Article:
The rest are rolling along at 6 - 7 knots and getting out of the tough northwesterlies into the smoother and steadier NE trades. Time for the sleds to fly.
guido

Trad climber
Santa Cruz/New Zealand/South Pacific
Jun 30, 2014 - 08:01pm PT
Welcome back Michael, that has to be a daunting and exhausting 60 plus hours in the washing machine.

Argon

climber
North Bay, CA
Jun 30, 2014 - 09:39pm PT
Glad that Michael is back safely. I have tremendous respect for all who would venture out into the Pacific alone.

I have friends doing the Pacific Cup in just a few days. Hope they have better conditions.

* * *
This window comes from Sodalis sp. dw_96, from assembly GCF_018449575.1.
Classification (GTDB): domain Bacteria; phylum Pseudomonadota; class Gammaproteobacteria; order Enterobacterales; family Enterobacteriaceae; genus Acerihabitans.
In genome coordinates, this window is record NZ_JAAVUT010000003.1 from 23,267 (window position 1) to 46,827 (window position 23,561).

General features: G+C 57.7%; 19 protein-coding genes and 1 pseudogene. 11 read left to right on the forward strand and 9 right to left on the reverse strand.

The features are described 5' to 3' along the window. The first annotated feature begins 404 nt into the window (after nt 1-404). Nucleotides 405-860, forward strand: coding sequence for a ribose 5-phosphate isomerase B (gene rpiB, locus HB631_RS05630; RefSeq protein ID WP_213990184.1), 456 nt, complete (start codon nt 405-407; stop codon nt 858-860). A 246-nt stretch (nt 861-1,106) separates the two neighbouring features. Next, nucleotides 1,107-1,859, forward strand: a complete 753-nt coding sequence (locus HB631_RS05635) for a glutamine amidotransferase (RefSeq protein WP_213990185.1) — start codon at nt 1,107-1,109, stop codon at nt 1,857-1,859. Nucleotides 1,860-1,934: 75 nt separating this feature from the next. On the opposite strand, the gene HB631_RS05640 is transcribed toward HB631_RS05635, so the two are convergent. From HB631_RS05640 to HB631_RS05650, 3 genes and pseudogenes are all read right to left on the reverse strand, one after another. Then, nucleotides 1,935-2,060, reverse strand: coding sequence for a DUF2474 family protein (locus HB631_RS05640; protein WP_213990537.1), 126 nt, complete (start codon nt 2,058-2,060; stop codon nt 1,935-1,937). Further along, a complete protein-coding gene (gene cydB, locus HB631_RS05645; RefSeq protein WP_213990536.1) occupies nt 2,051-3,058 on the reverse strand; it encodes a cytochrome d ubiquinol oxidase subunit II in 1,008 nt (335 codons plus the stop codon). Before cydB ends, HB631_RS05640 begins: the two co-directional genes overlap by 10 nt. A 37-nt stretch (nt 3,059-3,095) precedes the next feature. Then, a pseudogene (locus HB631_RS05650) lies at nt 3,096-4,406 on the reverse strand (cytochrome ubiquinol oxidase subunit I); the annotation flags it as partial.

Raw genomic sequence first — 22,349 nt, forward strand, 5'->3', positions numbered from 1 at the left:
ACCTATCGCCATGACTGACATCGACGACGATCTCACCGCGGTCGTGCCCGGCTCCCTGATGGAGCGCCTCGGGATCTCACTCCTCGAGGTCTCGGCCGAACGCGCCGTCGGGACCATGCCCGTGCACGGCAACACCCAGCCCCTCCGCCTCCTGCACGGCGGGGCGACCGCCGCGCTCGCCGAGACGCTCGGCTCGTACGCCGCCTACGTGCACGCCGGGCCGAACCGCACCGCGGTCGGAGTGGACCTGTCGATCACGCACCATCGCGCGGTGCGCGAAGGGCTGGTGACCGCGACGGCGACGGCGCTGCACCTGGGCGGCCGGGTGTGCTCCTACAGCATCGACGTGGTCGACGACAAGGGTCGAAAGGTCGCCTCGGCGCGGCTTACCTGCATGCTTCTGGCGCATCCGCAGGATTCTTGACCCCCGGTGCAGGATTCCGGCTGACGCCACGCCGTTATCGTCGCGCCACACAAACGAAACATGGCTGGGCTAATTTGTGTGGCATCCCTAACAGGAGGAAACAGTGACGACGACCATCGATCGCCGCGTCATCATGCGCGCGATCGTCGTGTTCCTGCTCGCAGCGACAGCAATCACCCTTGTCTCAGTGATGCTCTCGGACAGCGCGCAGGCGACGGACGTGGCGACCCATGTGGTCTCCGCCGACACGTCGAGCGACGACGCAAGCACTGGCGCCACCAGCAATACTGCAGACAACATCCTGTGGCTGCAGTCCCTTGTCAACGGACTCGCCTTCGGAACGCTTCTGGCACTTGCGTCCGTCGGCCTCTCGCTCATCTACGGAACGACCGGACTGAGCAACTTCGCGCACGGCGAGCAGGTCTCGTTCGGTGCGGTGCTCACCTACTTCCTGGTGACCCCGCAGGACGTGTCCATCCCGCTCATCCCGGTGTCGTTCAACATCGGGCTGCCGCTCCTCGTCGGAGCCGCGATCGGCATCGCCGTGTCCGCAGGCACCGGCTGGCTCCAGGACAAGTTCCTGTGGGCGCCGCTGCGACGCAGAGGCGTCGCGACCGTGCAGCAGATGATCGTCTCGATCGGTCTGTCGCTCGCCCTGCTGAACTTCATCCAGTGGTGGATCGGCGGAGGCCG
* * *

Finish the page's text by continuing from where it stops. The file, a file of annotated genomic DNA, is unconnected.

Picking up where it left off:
AIS shows USCG Hawksbill about 80 miles from Monterey doing about 5.8 knots - assume they are pulling in Domino.
SC seagoat

Trad climber
Santa Cruz, or In What Time Zone Am I?
Jul 2, 2014 - 05:19pm PT
Some of you may have received this; those on Michael's "blast" email. A number of STers have emailed us inquiring about Mike and hoping he was "ok". He is very ok.
While I'm disappointed I won't get my ocean passage ride home this summer, I am SO HAPPY that now we have time to sail on down to Monterey and out to the Channel Islands for some diving and sea kayaking! It's all good to me!
And in true Michael style, he's usually got a lot to say!
Hello all,